Opening night of the Vancouver Giants inaugural season at the Langley Events Centre drew nearly 4,900 fans.
And while the team didn’t reach that level again during their remaining 35 home games at the LEC, the Western Hockey League club did top the 4,000-seat mark 17 other times over the course of the hockey season.
When all was said and done, the Giants drew a total of 138,521 fans, an average of 3,848 fans per home game in 2016/17.
The team drew 5,169 fans per home game in 2015/16 at the Pacific Coliseum, which has a greater capacity.
According to Gregg Drinnan of Taking Note, the Giants attendance numbers ranked them 13th out of the 22 WHL teams.
Average attendance league-wide was 4,474 with the Edmonton Oil Kings (9,461) and Calgary Hitmen (7,599) leading the way. Both those teams play in NHL rinks. The league’s lowest attendance belonged to the Kootenay Ice, who drew an average of 1,754 games.
Only five times did the Giants drop below the 3,000 mark — 2,870 was the lowest and that came on a Tuesday night — and four of those five games were weekday contests.
The other 13 games drew between 3,015 and 3,975 fans.
And while the building was filled to nearly 75 per cent capacity on average — with standing room, the LEC could accommodate 5,276 — paid attendance was actually higher than the 3,848, according to Dale Saip, Vancouver’s senior vice-president.
“Given all the things that had to happen, all the moving parts, we are very happy with our first year here,” Saip said, explaining the relatively late decision to move — an announcement came in May — put the team behind in getting ready for the season.
“We are very pleased with our model here and we are very pleased with the building and the people. We still have a few bugs to work out.”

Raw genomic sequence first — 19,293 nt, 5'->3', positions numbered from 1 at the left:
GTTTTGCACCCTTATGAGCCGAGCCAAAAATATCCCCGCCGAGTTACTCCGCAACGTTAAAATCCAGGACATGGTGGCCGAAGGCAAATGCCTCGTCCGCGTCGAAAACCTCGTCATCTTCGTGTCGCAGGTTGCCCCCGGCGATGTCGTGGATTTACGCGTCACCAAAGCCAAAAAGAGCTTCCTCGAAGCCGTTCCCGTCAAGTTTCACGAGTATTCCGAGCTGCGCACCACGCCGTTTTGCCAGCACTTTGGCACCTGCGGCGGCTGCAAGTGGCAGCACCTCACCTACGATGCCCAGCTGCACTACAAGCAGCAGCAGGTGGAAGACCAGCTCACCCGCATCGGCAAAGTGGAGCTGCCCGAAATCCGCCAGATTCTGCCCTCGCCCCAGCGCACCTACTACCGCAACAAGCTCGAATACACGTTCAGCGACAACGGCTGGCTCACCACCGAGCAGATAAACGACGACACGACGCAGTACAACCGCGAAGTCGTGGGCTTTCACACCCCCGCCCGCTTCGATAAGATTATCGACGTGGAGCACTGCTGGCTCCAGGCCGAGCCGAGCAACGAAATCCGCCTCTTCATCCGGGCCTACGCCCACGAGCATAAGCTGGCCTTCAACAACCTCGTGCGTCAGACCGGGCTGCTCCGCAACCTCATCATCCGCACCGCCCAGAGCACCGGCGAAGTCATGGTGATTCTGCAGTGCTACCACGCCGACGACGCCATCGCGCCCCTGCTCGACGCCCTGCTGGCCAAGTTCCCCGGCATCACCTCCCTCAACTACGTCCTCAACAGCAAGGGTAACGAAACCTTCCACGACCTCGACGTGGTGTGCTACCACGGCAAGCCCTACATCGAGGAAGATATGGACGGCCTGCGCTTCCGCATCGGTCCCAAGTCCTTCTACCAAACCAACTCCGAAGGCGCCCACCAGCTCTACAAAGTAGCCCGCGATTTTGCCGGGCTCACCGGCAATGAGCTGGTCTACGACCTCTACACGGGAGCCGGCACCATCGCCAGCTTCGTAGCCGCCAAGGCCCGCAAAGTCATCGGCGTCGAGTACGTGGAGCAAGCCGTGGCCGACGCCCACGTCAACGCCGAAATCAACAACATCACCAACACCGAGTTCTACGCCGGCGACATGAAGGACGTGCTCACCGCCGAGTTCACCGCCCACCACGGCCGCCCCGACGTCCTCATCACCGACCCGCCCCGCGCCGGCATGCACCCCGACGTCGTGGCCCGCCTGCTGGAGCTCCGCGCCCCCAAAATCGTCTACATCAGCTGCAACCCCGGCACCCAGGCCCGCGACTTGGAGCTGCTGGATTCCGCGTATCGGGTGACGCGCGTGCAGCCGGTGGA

One of those bugs will be fixing the ticketing system so that fans can share or transfer tickets electronically, and another change they would like is to make more tickets available to the general public. This would be done by reducing the number which go to corporate sponsors.
“We need to fill some of those empty seats,” Saip said.
Others areas of improvement they have targeted include expanding the menu for food services, enhancing the lounges and suites and seating services.
“There is a bunch of things going on here that I think will continue to make it a great place to bring a family to watch a hockey game,” Saip said.
One of the team’s most successful events was the recent Don Cherry Night in support of the Kidney Foundation of Canada.
The online auction of the special Don Cherry-themed jerseys the players wore — as well as a custom made jersey signed by Cherry and the jacket, shirt and tie he wore during the 2016 World Cup — fetched $12,102.
Saip said he received a card from Cherry and his daughter, stating how pleased they were with the event and that they wanted to continue to be involved moving forward.
This was just one of many promotional nights the team hosted.
From the Township of Langley’s perspective, once a few initial kinks were ironed out, the season appeared to go smoothly.
“At first, there were a few little growing pains, which were sorted out,” said Mayor Jack Froese, who shared season tickets with Coun. Charlie Fox.
Froese said the atmosphere was great and he said he knows of many out-of-towners who were coming to Langley to watch the Giants.
“I know people are coming to Langley to see the games, but I also know they are stopping by the restaurants,” he said.
Saip echoed Froese’s comments on the atmosphere inside the LEC, especially judging by his discussions with members of the opposing teams.
“When we are on our game, when our team was a little stronger at the midpoint of the season, it was a very tough place to play in,” Saip said.
“As our team matures, as some kids get a little older and some things progress, I think it is going to be one of the toughest barns in the whole league to play in.”